Purple Cauliflower Pickles

I believe I have mentioned Michael Ruhlman's book, Ratio a number of times with regard to pickle making. Generally speaking,  it is quite a useful little cooking manual for some very basic preparations, just one of which is an extremely easy method for naturally fermented pickles. I keep trying various vegetables, of which the celery root was not successful.  Don't bother pickling that one.  However, I thought these purple cauliflower pickles deserving of their very own post.

Sometimes a vegetable will just call to me from the bins at our market.  Broccoli Romanesco was like that.  So beautiful and unusual, a natural approximation of a fractal.  The purple cauliflower stopped me in my tracks as well.

I decided to pickle the boy, combined with some wedges of daikon (large Japanese type of white radish).  In common with beets, this cauliflower will eventually turn the whole batch a brilliant burgundy color.  The good news is, that's not a dye of any sort. Purple cauliflower gets its beautiful hue, which can vary in depth, from the presence of the antioxidant anthocyanin, which is also found in red cabbage and red wine.  It has the same texture, and firmness as the white variety, with a mild, slightly sweet and nutty taste.

Here it is starting out, with the air-lock on the kitchen counter.

And, here you see the finished product, over a week later.  Just in time for the Holidays? 

I used my new air-lock for doing the fermenting, which makes the whole procedure a cinch.  The kits usually include, besides an air-lock for allowing gas to escape, a glass weight for holding the vegetables below the surface of your liquid brine.  Heartily recommended.  And, this recipe is fabulous, in my humble opinion.
                                         Naturally Pickled Vegetables
   Adapted from the recipe by Michael Ruhlman in Ratio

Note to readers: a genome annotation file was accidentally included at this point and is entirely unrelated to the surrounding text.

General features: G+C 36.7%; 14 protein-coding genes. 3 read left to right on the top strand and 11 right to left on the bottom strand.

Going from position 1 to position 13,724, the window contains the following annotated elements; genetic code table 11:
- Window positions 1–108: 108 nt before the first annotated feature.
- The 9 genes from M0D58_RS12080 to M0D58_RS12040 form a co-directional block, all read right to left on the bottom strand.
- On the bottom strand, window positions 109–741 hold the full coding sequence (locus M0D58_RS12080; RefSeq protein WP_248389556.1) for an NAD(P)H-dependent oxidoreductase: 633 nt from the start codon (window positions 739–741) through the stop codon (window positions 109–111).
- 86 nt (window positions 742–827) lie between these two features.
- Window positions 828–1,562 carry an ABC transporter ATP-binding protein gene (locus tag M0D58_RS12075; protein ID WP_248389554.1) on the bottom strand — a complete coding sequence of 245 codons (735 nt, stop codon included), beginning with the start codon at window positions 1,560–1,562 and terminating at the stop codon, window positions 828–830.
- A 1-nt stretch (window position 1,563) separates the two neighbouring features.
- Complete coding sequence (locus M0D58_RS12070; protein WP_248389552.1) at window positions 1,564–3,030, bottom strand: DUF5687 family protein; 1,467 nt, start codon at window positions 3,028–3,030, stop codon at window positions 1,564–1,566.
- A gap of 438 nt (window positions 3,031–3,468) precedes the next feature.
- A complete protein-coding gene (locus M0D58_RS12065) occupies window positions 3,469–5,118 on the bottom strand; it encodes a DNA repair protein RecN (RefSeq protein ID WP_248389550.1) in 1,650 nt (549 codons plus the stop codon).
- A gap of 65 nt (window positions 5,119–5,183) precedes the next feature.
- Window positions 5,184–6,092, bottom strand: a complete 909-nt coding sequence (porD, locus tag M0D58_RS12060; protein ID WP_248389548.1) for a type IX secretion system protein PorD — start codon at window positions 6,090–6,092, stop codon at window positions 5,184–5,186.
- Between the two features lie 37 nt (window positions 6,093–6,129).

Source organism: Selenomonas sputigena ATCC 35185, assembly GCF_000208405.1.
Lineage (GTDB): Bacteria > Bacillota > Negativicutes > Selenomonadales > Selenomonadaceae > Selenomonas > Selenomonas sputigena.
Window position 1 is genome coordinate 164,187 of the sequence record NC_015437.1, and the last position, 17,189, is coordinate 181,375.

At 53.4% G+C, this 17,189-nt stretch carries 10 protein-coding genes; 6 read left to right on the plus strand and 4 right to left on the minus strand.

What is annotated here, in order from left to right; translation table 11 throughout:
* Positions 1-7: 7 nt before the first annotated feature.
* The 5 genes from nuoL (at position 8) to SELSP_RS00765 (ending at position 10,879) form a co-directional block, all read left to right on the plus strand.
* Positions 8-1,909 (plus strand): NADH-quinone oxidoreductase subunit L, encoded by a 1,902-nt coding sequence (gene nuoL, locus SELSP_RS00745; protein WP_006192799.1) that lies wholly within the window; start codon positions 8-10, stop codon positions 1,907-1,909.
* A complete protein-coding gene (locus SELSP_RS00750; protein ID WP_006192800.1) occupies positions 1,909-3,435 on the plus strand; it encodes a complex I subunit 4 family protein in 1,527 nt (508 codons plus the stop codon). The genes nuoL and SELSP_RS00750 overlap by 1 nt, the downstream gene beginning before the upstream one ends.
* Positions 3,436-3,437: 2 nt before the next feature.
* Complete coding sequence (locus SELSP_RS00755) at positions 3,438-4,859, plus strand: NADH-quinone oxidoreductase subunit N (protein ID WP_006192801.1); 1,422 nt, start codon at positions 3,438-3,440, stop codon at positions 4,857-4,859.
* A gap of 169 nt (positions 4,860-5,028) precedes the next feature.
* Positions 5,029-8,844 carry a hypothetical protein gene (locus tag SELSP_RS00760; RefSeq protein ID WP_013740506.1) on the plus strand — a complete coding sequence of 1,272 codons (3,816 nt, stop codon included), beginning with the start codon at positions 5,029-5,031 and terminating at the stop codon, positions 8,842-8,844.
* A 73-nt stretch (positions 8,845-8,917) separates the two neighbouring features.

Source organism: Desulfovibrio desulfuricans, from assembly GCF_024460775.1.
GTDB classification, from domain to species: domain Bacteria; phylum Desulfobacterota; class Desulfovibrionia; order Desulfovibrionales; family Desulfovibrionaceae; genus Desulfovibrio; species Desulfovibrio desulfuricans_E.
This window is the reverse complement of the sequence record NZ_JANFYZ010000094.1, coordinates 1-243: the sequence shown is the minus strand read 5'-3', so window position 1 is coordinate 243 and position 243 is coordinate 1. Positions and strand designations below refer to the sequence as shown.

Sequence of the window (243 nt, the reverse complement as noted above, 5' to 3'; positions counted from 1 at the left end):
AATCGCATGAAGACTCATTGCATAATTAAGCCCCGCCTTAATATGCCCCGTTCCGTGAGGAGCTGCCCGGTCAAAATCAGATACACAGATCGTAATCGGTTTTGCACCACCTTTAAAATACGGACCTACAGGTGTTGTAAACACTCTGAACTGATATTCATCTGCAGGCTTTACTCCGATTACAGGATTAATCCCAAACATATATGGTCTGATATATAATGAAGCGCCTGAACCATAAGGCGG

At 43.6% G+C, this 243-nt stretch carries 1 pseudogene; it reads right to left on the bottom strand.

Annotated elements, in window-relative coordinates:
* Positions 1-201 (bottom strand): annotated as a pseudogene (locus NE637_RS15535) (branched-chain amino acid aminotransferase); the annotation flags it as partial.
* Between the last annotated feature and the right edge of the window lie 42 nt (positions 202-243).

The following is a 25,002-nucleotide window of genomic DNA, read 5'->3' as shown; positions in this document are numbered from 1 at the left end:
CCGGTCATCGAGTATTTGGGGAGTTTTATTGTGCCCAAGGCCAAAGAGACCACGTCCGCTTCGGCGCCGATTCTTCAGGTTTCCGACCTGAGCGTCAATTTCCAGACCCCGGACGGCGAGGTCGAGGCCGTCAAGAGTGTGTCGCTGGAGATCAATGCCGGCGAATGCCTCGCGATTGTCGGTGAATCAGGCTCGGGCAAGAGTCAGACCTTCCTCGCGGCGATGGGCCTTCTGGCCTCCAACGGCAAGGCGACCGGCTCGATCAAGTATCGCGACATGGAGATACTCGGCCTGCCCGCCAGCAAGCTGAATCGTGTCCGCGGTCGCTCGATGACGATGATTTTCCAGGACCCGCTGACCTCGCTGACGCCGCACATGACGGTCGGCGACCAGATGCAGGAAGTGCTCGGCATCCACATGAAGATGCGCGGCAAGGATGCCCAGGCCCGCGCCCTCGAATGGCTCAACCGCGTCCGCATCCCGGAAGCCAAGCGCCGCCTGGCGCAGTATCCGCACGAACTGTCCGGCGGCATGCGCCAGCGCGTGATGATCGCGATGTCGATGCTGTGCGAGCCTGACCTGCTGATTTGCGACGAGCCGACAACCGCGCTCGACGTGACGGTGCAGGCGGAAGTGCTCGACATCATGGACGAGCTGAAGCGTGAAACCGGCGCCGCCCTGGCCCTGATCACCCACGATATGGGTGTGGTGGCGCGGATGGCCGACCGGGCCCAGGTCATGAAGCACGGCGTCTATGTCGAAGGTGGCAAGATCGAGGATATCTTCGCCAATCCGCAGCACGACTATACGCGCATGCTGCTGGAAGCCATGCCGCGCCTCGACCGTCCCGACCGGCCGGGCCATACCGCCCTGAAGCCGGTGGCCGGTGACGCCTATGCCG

Basic brine:
20 oz. water (2 1/2 cups)  double the amounts for a large jar
1 oz. kosher salt (about 2 tablespoons Morton's)
1 teas. mustard seeds
1 tablespoon dill seeds
1 tablespoon peppercorns,  bruised
3 cloves garlic, peeled and chopped
dash red pepper flakes if desired
fresh dill if available
1/2 teas. cumin seeds (optional)  I used with the cauliflower

Suggested Vegetables:
small cucumbers
carrots in 1/4 inch slices or in sticks
daikon, in thick slices, or wedges
onion chunks
turnips, cut up
cauliflower, in florets
cabbage, shredded fine

To make and chill the basic brine, combine half the water and all the salt in a pan over high heat, stirring until the salt is dissolved.  Remove from the heat and add the remaining half of the water by weight in the form of ice cubes.  Stir until dissolved.  Add all the vegetables you're going to use to a quart or larger pickle jar, as well as the spices, then pour over the cooled brine.  Top with a weight and air-lock for escaping gas, (weight them down so that they are completely submerged) or cover with plastic wrap, then leave at room temperature (75F or lower) for about a week.  Here in Hawaii 4-5 days is about right.  Though, some folks recommend a longer room temperature fermenting period.

In the old method I would place the jar on a plate to catch any bubbling over.  You can top up with more brine then.  When you deem your pickles sour enough you might top off with a few tablespoons white vinegar before refrigerating (I do that just to discourage any potential bad bacteria on the surface).  For a DIY fermenting kit, try this link.

Tried them for lunch with my tabbouleh salad, which actually merits a post of its own.  Totally awesome!  I am so happy I got that pickle kit, which makes an easy recipe even easier.  Will send this along to the link-up at Beth Fish's Weekend Cooking.


Book Review - The Hundred-Foot Journey, by Richard C. Morais

Our current (October-November) Cook the Books Club selection, The Hundred-Foot Journey, a novel by Richard C. Morais, was titled for the very short distance between two eating establishments in his story, French and Indian, though the journey between cultures is much longer.

An Indian family flee their home and restaurant in Mumbai, after the mother's tragic death in a riot, though not without first selling their property and making that escape with some solid cash.  After a brief unhappy stay in England, they move again, this time (after some driving around Europe, looking for a future home, in three second-hand Mercedes), they finally settle in the little French mountain village of Lumière.

There, right across the street from a well-known (to epicures) classic French Inn and Restaurant, run by a snooty, unhappy woman, though an excellent chef, Papa decides to open a colorful, noisy, family style Indian Restaurant, Maison Mumbai  You can just imagine the fire-works.  Literally in the case of the troop from India, with classic Hindustani music blaring out over speakers in the garden.  Their new neighbor is not thrilled, to say the least.